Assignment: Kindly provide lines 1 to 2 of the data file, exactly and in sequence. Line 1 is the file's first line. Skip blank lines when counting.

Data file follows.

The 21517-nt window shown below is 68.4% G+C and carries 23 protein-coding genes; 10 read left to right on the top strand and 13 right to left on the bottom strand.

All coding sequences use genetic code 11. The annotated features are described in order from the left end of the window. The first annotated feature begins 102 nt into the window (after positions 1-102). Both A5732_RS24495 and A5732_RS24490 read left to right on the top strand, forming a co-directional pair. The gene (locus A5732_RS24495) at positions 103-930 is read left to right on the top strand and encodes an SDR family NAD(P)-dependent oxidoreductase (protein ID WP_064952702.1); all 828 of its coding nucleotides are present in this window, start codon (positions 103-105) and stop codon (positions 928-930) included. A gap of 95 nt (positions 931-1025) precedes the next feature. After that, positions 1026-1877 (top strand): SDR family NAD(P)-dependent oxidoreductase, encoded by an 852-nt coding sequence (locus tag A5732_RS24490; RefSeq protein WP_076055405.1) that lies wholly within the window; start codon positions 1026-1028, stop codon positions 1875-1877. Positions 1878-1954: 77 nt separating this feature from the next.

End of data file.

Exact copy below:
The 21517-nt window shown below is 68.4% G+C and carries 23 protein-coding genes; 10 read left to right on the top strand and 13 right to left on the bottom strand.

All coding sequences use genetic code 11. The annotated features are described in order from the left end of the window. The first annotated feature begins 102 nt into the window (after positions 1-102). Both A5732_RS24495 and A5732_RS24490 read left to right on the top strand, forming a co-directional pair. The gene (locus A5732_RS24495) at positions 103-930 is read left to right on the top strand and encodes an SDR family NAD(P)-dependent oxidoreductase (protein ID WP_064952702.1); all 828 of its coding nucleotides are present in this window, start codon (positions 103-105) and stop codon (positions 928-930) included. A gap of 95 nt (positions 931-1025) precedes the next feature. After that, positions 1026-1877 (top strand): SDR family NAD(P)-dependent oxidoreductase, encoded by an 852-nt coding sequence (locus tag A5732_RS24490; RefSeq protein WP_076055405.1) that lies wholly within the window; start codon positions 1026-1028, stop codon positions 1875-1877. Positions 1878-1954: 77 nt separating this feature from the next.